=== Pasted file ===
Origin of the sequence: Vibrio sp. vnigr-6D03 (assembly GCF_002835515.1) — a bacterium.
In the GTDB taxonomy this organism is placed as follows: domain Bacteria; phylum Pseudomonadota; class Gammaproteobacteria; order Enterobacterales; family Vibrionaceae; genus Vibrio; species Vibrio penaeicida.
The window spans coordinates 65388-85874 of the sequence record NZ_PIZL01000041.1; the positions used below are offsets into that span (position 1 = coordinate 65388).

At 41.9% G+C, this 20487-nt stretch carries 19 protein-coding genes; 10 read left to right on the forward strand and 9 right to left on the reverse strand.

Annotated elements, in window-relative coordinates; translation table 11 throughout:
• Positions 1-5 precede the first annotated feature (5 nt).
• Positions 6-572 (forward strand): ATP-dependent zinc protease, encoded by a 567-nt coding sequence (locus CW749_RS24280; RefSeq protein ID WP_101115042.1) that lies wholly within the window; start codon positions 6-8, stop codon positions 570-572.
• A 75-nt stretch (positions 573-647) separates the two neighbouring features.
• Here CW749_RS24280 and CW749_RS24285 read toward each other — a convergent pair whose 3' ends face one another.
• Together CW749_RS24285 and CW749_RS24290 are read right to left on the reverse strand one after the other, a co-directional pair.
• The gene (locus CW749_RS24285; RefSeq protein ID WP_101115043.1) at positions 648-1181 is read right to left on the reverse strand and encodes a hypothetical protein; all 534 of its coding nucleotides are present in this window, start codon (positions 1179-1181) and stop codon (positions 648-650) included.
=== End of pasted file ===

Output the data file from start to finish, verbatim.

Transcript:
Origin of the sequence: Vibrio sp. vnigr-6D03 (assembly GCF_002835515.1) — a bacterium.
In the GTDB taxonomy this organism is placed as follows: domain Bacteria; phylum Pseudomonadota; class Gammaproteobacteria; order Enterobacterales; family Vibrionaceae; genus Vibrio; species Vibrio penaeicida.
The window spans coordinates 65388-85874 of the sequence record NZ_PIZL01000041.1; the positions used below are offsets into that span (position 1 = coordinate 65388).

At 41.9% G+C, this 20487-nt stretch carries 19 protein-coding genes; 10 read left to right on the forward strand and 9 right to left on the reverse strand.

Annotated elements, in window-relative coordinates; translation table 11 throughout:
• Positions 1-5 precede the first annotated feature (5 nt).
• Positions 6-572 (forward strand): ATP-dependent zinc protease, encoded by a 567-nt coding sequence (locus CW749_RS24280; RefSeq protein ID WP_101115042.1) that lies wholly within the window; start codon positions 6-8, stop codon positions 570-572.
• A 75-nt stretch (positions 573-647) separates the two neighbouring features.
• Here CW749_RS24280 and CW749_RS24285 read toward each other — a convergent pair whose 3' ends face one another.
• Together CW749_RS24285 and CW749_RS24290 are read right to left on the reverse strand one after the other, a co-directional pair.
• The gene (locus CW749_RS24285; RefSeq protein ID WP_101115043.1) at positions 648-1181 is read right to left on the reverse strand and encodes a hypothetical protein; all 534 of its coding nucleotides are present in this window, start codon (positions 1179-1181) and stop codon (positions 648-650) included.